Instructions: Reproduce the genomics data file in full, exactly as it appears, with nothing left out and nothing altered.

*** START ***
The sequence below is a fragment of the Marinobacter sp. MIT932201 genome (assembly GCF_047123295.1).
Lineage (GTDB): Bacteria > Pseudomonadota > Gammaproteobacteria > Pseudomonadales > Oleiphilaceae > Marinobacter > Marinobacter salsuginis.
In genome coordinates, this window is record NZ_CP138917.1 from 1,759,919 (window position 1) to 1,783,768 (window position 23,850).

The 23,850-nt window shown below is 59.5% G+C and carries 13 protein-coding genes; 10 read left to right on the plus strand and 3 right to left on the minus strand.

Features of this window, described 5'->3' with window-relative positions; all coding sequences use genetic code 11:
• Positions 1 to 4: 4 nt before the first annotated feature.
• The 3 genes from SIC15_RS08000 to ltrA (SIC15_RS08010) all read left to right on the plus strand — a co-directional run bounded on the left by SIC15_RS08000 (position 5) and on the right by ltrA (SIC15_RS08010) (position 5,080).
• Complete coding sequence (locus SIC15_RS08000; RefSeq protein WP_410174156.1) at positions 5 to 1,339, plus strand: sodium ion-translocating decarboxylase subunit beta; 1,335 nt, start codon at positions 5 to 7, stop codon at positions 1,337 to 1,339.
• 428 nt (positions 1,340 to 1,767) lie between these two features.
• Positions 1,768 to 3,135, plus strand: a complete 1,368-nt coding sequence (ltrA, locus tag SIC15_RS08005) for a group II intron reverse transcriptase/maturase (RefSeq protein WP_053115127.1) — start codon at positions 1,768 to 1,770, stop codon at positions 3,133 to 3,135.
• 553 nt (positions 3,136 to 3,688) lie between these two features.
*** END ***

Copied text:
The sequence below is a fragment of the Marinobacter sp. MIT932201 genome (assembly GCF_047123295.1).
Lineage (GTDB): Bacteria > Pseudomonadota > Gammaproteobacteria > Pseudomonadales > Oleiphilaceae > Marinobacter > Marinobacter salsuginis.
In genome coordinates, this window is record NZ_CP138917.1 from 1,759,919 (window position 1) to 1,783,768 (window position 23,850).

The 23,850-nt window shown below is 59.5% G+C and carries 13 protein-coding genes; 10 read left to right on the plus strand and 3 right to left on the minus strand.

Features of this window, described 5'->3' with window-relative positions; all coding sequences use genetic code 11:
• Positions 1 to 4: 4 nt before the first annotated feature.
• The 3 genes from SIC15_RS08000 to ltrA (SIC15_RS08010) all read left to right on the plus strand — a co-directional run bounded on the left by SIC15_RS08000 (position 5) and on the right by ltrA (SIC15_RS08010) (position 5,080).
• Complete coding sequence (locus SIC15_RS08000; RefSeq protein WP_410174156.1) at positions 5 to 1,339, plus strand: sodium ion-translocating decarboxylase subunit beta; 1,335 nt, start codon at positions 5 to 7, stop codon at positions 1,337 to 1,339.
• 428 nt (positions 1,340 to 1,767) lie between these two features.
• Positions 1,768 to 3,135, plus strand: a complete 1,368-nt coding sequence (ltrA, locus tag SIC15_RS08005) for a group II intron reverse transcriptase/maturase (RefSeq protein WP_053115127.1) — start codon at positions 1,768 to 1,770, stop codon at positions 3,133 to 3,135.
• 553 nt (positions 3,136 to 3,688) lie between these two features.